In­de­pen­dent de­feats po­lit­i­cal class in Beirut Bar elec­tions

The Daily Star (Lebanon) - - FRONT PAGE - By Ghada Al­sharif and Sahar Houri

BEIRUT: Mel­hem Kha­laf was voted the new pres­i­dent of the Beirut Bar As­so­ci­a­tion Sunday, claim­ing vic­tory over a can­di­date en­dorsed by Le­banon’s rul­ing class.

Kha­laf, an in­de­pen­dent and law pro­fes­sor at Saint Joseph Univer­sity, won with 2,341 votes against Nader Gas­pard. While also an in­de­pen­dent, Gas­pard was backed by the Free Pa­tri­otic Move­ment, the Le­banese Forces, the Pro­gres­sive So­cial­ist Party and the Fu­ture Move­ment fol­low­ing the with­drawal of their can­di­dates. Gas­pard scored 1,532 votes. As an in­de­pen­dent can­di­date with no clear back­ing from a po­lit­i­cal party, Kha­laf’s vic­tory was poignant as na­tion­wide protests de­mand the re­moval of the en­tire po­lit­i­cal class.

Hun­dreds of lawyers gath­ered in the Jus­tice Palace elec­tions day.

When the re­sults were an­nounced, the scene of lawyers pump­ing their fists in the air cheer­ing and chant­ing, “Rev­o­lu­tion,” was rem­i­nis­cent of protesters who have gath­ered in squares across Le­banon since Oct. 17. “We have a re­spon­si­bil­ity … and we have to pro­tect this re­spon­si­bil­ity,” Kha­laf told The Daily Star after winning.

When asked what would change un­der his lead­er­ship, Kha­laf said that the as­so­ci­a­tion “was not try­ing to change … we are try­ing to progress.”

“The main role of a lawyer is to de­fend any in­di­vid­ual who might be vul­ner­a­ble or im­pris­oned,” he said.

“In any cir­cum­stance where some­one feels they are in need of a lawyer, we will be there.”

Kha­laf thanked Speaker Nabih Berri in a phonecall for the Amal Move­ment af­fil­i­ated lawyers’ sup­port, ac­cord­ing to lo­cal TV LBCI.

The elec­tion of Kha­laf marks a sig­nif­i­cant de­par­ture from the out­go­ing head of the as­so­ci­a­tion, An­dre Chidiac, whose lead­er­ship has been crit­i­cized by many lawyers es­pe­cially for not tak­ing a clear stand dur­ing re­cent events.

Chidiac was elected in 2017 and is re­port­edly close to the Free Pa­tri­otic

Move­ment and was backed by sev­eral po­lit­i­cal par­ties dur­ing the pre­vi­ous elec­tions.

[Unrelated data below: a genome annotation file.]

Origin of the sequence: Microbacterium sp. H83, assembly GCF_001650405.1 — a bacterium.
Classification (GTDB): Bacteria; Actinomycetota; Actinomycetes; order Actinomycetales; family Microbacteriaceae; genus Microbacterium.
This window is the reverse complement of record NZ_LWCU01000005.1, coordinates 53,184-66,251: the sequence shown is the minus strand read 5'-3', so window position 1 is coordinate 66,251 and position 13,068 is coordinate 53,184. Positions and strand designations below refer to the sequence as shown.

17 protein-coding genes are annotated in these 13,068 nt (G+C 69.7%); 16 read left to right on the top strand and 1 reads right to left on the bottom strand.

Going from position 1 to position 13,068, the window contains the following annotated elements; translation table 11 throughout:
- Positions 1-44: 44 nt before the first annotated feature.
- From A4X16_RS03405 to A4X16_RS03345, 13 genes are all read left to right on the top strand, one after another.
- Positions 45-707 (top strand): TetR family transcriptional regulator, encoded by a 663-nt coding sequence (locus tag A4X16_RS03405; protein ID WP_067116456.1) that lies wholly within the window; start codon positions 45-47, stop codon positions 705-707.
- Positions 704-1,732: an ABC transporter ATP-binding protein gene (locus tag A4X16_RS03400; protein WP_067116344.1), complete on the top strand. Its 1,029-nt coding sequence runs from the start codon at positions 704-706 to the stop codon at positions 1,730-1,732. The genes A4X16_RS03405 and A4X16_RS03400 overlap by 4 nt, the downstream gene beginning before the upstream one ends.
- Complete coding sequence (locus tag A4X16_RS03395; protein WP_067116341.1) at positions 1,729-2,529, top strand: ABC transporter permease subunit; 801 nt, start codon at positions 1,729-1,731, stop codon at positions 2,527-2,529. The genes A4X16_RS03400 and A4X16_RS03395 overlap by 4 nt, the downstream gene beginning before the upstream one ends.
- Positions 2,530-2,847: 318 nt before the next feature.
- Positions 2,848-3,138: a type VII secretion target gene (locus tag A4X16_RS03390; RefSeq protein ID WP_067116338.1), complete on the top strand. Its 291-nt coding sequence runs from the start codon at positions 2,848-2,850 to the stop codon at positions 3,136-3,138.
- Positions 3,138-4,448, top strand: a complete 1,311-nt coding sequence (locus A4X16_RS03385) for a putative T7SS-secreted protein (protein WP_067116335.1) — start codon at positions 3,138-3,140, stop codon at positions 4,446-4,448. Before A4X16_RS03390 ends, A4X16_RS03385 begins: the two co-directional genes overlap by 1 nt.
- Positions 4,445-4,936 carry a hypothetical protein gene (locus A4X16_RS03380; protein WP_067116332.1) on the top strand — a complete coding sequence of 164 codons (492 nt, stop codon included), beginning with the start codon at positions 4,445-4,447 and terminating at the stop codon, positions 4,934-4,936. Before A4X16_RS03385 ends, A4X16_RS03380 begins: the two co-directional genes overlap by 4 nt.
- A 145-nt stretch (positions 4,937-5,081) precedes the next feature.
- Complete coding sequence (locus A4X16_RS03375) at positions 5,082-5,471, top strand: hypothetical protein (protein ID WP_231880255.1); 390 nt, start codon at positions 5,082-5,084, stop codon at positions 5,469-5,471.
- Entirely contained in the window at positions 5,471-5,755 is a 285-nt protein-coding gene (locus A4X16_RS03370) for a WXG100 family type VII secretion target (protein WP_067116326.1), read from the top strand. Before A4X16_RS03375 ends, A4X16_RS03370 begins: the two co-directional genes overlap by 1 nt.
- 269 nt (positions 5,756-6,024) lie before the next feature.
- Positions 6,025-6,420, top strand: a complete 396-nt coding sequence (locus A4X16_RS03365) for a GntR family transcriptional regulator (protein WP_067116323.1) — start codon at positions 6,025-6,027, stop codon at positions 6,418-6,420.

Dur­ing the protests, Chidiac had en­forced a rule barring lawyers from wear­ing their robes dur­ing protests with­out per­mis­sion. “I didn’t ban them … I just en­forced the rules,” he told The Daily Star.

The Beirut Bar As­so­ci­a­tion said that lawyers can­not par­tic­i­pate in any move­ment wear­ing their robes un­less it is some­thing re­lated to or ap­proved by the as­so­ci­a­tion.

“The job of the Beirut Bar As­so­ci­a­tion should be to lead, guide and pro­tect lawyers. This has not been the case,” Dina Abou Zour, a lawyer, said dur­ing the elec­tions.

Abou Zour ex­plained that only one state­ment, on Oct. 23, had been re­leased by the as­so­ci­a­tion dur­ing the month­long up­ris­ing in which dozens of protesters have been de­tained with­out ex­pla­na­tion. She said the state­ment made no real men­tion of the as­so­ci­a­tion’s stance on the demon­stra­tions and whether they would sup­port protesters.

“It is our job to de­fend those who are vul­ner­a­ble and don’t have ac­cess to a de­fense. It is ter­ri­ble for such an as­so­ci­a­tion to stay silent and do noth­ing about it,” she said, ref­er­enc­ing cases where protesters had been il­le­gally beaten while de­tained by se­cu­rity forces.

Be­cause of this, lawyers have taken per­sonal ini­tia­tive to de­fend protesters. For ex­am­ple, groups of lawyers have set up tents in Riad alSolh Square and Mar­tyrs’ Square to en­sure that Le­banese have ac­ces­seto le­gal con­sul­ta­tion. Abou Zour is cau­tiously op­ti­mistic. “Maybe [Kha­laf] can’t do ev­ery­thing, but this is the first step, to get rid of the sec­tar­ian in­flu­ence, we hope.” In the first round to elect coun­cil mem­bers, Kha­laf won with 2,062 votes. Seven­teen can­di­dates com­peted for five po­si­tions.

Pierre Hanna, who was backed by the LF, the PSP and the Fu­ture Move­ment for the pres­i­dency, won 1,703 votes, se­cur­ing his spot on the coun­cil. But Hanna then with­drew from the pres­i­den­tial race and sup­ported Gas­pard in­stead. Gas­pard won 1,681 votes in the coun­cil mem­ber vote, also se­cur­ing a seat.

Saaded­dine al-Khatib, backed by the Fu­ture Move­ment, won a coun­cil seat with 1,699.

Ex­cep­tion­ally, a vote was held to fill a seat left va­cant by the res­ig­na­tion of a coun­cil mem­ber. Ibrahim Mousallem, who won with 1,480 votes, will fill the va­cant seat for one year only. The FPM’s can­di­date, Ge­orge Nakhleh, with­drew from the race Satur­day night.

Nak­leh threw his sup­port behind Ali Abdallah, who was re­port­edly backed by the Amal Move­ment, for a coun­cil mem­ber po­si­tion. Abdallah won 1,036 votes, fail­ing to se­cure a seat on the coun­cil.

Kha­laf, an in­de­pen­dent and law pro­fes­sor at Saint Joseph Univer­sity, won with 2,341 votes against Nader Gas­pard.

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